January 13, 2020
Among the many things that make RIT Croatia special are our professors: experts from around the world with real life experience in a variety of fields, whose strong relationships with students make classes lively, fun and engaging. There’s no better example than our Dubrovnik campus hospitality program professor and current Area Head, Professor Kevin Walker.
With a bachelor’s degree from Stanford University and an MBA degree in finance from the University of California at Berkeley, Professor Walker came to Croatia in 2005 and has been teaching at the Dubrovnik campus since 2008. With a background in financial markets and equity options trading, and co-founder of his own trading firm, Professor Walker teaches a variety of courses including Financial Accounting, Entrepreneurship, and Marketing. But the course that students seem to remember and enjoy the most, is the Public Speaking course that Dubrovnik campus students take in the first semester of their freshman year.
In this legendary course, students are welcomed into the RIT Croatia world of studying in English. This means much more than just passive listening; students in this course have to collect the courage and skills to give short presentations in front of their peers. Although most students are a little scared at first, and have never done something like this before, Prof. Walker is just the right person to encourage them through it with a sense of humor. Many students end up remembering this course as one of the most important and memorable in their years at RIT Croatia.
"I always try to have some fun while I’m teaching,” says Prof. Walker. For example, students who come late to class or whose phones ring during a lecture, have to sing a song for everyone. "The relaxed atmosphere keeps students engaged and open to new concepts.”
When he is not teaching, Professor Walker spends his time helping manage and run his family restaurant, Steakhouse Domino.
"Working in the restaurant industry provides me with real-life examples and insights to concepts discussed in the classroom. (Another nice aspect of being involved at the restaurant is that I get to eat a lot of great steak!) While at the restaurant, I have learned that a career in hospitality gives one the opportunity to make people happy. People don’t talk about that much when discussing hospitality careers, but, to some people, it really matters. Some people just enjoy making other people happy. And I can see this at the restaurant. Some of the employees feed off the positive energy associated with making others smile.”
After nearly 15 years in Dubrovnik, Professor Walker says he definitely feels at home here. An avid runner, he especially appreciates the beautiful views of the Adriatic Sea that surround him everywhere in Dubrovnik.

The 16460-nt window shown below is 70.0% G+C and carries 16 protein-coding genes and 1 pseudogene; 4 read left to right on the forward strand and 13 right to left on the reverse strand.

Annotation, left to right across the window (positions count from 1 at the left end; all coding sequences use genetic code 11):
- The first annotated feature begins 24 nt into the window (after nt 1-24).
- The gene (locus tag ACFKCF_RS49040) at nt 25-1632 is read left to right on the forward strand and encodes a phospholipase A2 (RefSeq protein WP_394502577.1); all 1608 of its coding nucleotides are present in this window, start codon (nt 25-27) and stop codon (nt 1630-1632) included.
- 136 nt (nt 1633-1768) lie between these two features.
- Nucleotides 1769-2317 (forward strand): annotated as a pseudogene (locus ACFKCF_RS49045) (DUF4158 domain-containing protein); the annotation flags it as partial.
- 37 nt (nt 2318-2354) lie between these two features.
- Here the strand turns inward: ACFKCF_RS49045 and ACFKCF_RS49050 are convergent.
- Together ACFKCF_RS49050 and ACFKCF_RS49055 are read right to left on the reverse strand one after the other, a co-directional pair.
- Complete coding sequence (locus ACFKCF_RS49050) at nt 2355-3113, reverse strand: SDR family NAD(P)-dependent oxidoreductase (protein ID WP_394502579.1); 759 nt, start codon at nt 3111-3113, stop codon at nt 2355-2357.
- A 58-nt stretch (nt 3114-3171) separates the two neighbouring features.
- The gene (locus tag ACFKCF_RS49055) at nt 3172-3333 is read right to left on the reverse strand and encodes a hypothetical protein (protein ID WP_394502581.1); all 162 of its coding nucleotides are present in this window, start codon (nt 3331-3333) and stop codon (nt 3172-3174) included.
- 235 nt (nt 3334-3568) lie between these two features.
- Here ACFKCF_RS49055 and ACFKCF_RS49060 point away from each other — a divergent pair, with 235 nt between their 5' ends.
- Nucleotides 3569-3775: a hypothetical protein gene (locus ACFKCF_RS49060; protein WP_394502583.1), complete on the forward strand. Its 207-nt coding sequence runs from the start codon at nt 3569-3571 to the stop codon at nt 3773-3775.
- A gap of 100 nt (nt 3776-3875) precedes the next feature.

"The only difficult part of living here for me is the Croatian language. I have to admit -- it crushes me. I really don’t seem to have the mental acuity required to grasp languages. (Let’s just say that I didn’t shine when I took Spanish in high school.) I have a tough time, for example, with pronunciation; I don’t catch the nuances. I’ll listen to a Croatian person pronounce a word, and when I repeat it, I swear that I pronounced it the same. But the Croatian person will politely inform me that my pronunciation is … let’s just say… a little off.”
Professor Walker says he has no plans to return permanently to the US (other than holidays) and considers Dubrovnik and RIT Croatia his home, where students and colleagues can always count on him to brighten their days with laughter.
Croatian language is a challenging language to learn. For international students coming to Croatia to pursue their undergraduate degree, living and studying in a country where you are unfamiliar with the native language can be challenging and frustrating at times. Yet at RIT Croatia, the International Student Club (ISC) run by Emily Arnold, a fourth-year student, provides students the opportunity to learn and better understand the Croatian language.
At RIT Croatia, we are all committed to preparing our students for careers of their choice; and we start preparing them from Day 1! Experiential learning and applying everything you learn in classroom in real-life situations is embedded in the RIT Croatia student experience in all programs.
Choosing the right university and program of study are some of the most important decisions young people ever make, but they are also among the most difficult. Lack of information, pressure from parents or friends, financial concerns, and simple confusion can be overwhelming for young people and their families making this important life decision. But there is help out there! RIT Croatia professors, students and enrollment specialists offer guidance and suggestions to help make sure the college you choose is right for you.
Choosing a university isn’t easy. So it isn’t surprising that sometimes students enroll in a program that they expect will be interesting and useful, but later discover they made the wrong choice. Sometimes they find out that the subjects they are studying are not for them, or the relationships with professors and learning atmosphere simply isn’t motivating. That’s when transferring to RIT Croatia can be a great solution, and the start of a whole new chapter in their lives.